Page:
“As the lighting industry attempts to morph from its conventional role of illumination and become more of a provider of smart networks that collect data through chips and sensors embedded in the lighting infrastructure, it should focus its sales efforts on IT groups rather than on the customary facilities departments,” Mark Halper writes for LEDs Magazine.
“While the majority of installations today are distributed high voltage (between 110V and 347V), the emergence of solid-state lighting technology has brought into question whether this is the most practical and efficient way to feed future lighting systems … In general illumination application, there are currently two core approaches to operating luminaires directly from low voltage DC power. Emerge Alliance 24VDC distributed, and Power over Ethernet (PoE). The two approaches employ distinctly different control approaches.”
“If you are a regular reader of Lighting Controls Association blog posts, then you know that networked lighting control systems (NLCs) are really computer networks – they just happen to control luminaires, occupancy sensors, photosensors and light switches. The paradigm shift for lighting control systems has occurred at lightning-fast speed in recent years … However, once you decide to piggyback onto an existing IT network, you are in the domain of the IT staff who works for the building’s owner.”
Software plays a central role in commissioning, operating, and analyzing data collected by networked lighting control systems. As connected lighting becomes more popular, manufacturers continue to make their software simpler, more robust, more portable, and require less training. Software is a major touch point regarding the lighting control system serving either as a platform or an integral part of implementing the Internet of Things in commercial buildings.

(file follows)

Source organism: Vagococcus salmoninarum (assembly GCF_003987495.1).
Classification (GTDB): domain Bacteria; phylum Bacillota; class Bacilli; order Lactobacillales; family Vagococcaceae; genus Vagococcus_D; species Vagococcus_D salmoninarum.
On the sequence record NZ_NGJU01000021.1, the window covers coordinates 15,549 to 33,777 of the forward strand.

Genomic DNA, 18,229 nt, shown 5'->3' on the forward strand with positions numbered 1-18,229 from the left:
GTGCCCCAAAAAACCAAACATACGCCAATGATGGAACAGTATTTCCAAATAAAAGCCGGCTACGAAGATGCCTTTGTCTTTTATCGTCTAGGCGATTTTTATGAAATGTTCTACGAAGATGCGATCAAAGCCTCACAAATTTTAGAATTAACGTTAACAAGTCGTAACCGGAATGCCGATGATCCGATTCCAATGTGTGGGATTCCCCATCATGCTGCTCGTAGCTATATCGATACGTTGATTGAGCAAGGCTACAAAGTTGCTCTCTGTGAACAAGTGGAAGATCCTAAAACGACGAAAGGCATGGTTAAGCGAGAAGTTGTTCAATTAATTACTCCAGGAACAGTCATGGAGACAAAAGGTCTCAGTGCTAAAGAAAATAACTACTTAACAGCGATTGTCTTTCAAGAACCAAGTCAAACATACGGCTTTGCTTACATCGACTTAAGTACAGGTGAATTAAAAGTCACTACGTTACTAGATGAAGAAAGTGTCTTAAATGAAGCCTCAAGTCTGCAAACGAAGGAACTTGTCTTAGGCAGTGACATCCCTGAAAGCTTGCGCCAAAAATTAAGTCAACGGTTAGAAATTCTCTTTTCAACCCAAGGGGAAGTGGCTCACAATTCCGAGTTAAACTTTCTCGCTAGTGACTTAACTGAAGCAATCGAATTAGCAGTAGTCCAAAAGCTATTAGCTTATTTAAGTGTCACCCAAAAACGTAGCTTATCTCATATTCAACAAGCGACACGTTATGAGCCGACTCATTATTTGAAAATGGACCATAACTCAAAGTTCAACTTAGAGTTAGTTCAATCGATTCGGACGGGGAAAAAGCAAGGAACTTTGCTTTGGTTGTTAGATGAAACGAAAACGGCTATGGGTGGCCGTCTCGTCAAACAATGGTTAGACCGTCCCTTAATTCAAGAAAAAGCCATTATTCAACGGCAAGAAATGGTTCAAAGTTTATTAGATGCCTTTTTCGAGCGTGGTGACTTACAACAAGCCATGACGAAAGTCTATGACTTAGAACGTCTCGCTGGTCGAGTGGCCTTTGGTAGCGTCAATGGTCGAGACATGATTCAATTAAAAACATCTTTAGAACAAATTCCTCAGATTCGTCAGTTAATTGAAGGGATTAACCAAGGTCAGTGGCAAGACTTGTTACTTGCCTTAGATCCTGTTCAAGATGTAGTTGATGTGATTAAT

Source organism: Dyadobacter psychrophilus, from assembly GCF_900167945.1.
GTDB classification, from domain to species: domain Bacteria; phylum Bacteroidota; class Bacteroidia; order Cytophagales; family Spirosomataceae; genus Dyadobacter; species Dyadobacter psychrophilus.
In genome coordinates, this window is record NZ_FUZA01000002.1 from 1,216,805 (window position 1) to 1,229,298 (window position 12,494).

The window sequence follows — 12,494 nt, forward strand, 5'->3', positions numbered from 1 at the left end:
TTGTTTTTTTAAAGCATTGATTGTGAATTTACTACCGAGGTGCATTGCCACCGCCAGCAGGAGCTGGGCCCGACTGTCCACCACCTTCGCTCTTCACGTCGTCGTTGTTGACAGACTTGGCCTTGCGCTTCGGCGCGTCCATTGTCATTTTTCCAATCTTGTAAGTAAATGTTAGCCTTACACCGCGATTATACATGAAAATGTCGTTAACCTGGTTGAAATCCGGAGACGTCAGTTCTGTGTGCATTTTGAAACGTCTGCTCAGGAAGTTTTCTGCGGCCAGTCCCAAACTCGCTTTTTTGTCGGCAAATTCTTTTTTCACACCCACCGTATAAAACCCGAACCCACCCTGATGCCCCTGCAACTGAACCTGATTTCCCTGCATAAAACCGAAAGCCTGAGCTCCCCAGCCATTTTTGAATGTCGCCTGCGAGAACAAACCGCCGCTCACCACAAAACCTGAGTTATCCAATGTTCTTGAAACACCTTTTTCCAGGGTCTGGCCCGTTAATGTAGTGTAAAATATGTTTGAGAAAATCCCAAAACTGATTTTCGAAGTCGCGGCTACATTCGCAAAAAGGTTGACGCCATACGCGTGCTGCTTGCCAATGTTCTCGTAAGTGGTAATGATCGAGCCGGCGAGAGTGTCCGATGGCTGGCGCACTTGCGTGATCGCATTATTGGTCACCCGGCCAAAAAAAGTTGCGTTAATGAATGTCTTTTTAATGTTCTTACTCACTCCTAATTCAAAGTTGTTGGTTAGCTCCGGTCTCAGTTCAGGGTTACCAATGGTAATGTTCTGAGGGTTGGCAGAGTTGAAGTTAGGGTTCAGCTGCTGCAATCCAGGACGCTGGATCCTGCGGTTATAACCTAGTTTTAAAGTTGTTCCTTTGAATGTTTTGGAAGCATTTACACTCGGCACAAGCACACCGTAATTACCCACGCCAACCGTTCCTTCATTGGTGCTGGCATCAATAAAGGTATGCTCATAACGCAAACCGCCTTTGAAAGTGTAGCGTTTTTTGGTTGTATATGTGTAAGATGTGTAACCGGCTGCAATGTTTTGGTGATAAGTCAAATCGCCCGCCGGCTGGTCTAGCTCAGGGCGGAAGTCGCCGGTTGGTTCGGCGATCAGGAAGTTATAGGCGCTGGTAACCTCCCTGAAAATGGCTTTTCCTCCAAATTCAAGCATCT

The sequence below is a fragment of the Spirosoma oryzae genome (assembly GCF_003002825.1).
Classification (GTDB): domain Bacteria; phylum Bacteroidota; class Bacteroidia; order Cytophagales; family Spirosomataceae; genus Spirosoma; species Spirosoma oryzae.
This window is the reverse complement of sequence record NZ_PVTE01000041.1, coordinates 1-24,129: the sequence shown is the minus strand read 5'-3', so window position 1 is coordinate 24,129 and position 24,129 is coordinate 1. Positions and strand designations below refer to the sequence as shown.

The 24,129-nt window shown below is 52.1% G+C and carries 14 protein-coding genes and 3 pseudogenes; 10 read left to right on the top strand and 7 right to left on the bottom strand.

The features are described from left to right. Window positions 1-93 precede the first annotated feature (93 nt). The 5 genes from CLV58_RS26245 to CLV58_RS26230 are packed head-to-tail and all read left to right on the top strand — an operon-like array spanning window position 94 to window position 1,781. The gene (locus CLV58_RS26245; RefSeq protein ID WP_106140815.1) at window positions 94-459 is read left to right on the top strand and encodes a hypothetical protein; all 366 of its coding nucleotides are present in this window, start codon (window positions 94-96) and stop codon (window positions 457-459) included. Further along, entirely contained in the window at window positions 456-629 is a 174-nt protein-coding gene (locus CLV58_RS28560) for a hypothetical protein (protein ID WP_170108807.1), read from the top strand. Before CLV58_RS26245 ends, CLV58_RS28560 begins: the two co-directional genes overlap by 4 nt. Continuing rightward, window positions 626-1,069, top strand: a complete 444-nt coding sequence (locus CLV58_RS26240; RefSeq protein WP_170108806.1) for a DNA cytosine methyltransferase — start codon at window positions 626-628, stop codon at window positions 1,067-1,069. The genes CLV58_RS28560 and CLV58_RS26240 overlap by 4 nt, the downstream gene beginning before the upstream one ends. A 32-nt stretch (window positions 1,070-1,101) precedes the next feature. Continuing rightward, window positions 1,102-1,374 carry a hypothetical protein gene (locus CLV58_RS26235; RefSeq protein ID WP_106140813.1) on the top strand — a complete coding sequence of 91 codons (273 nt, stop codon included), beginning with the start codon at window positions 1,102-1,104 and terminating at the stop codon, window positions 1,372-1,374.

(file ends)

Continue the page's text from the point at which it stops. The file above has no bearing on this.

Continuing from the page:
This guest post by Steve Mesh introduces the new Lighting Controls Association troubleshooting guide for networked lighting control systems.
This article produced by Craig DiLouie, LC, CLCP for the May 2018 issue of tED Magazine presents a roundtable by lighting experts talking about the impact of connected lighting.
Craig DiLouie, LC, CLCP, recently had the pleasure of interviewing Jamie Britnell, Senior Product Manager, Synapse Wireless, Inc. about lighting control software for articles for ELECTRICAL CONTRACTOR and tED. Click to read the interview.
If you’re installing a lighting control system in 2018, you have to be concerned about cyber security. Why? Very simply – because many current lighting control systems are networked.
The second annual Next Generation Lighting Systems (NGLS) indoor competition recently kicked off at The New School, Parsons School of Design in New York City, where a new set of connected lighting systems are being installed in classrooms.
The DesignLights Consortium’s (DLC) new report, Energy Savings from Networked Lighting Control (NLC) Systems, estimates average lighting energy savings of 47% resulting from installation of networked lighting control systems. The report indicates high potential energy savings for networked controls, supports layered control strategies as a means to maximize savings, and may be used to justify new and larger utility rebates. Craig DiLouie, LC, CLCP breaks it down in this month’s featured article.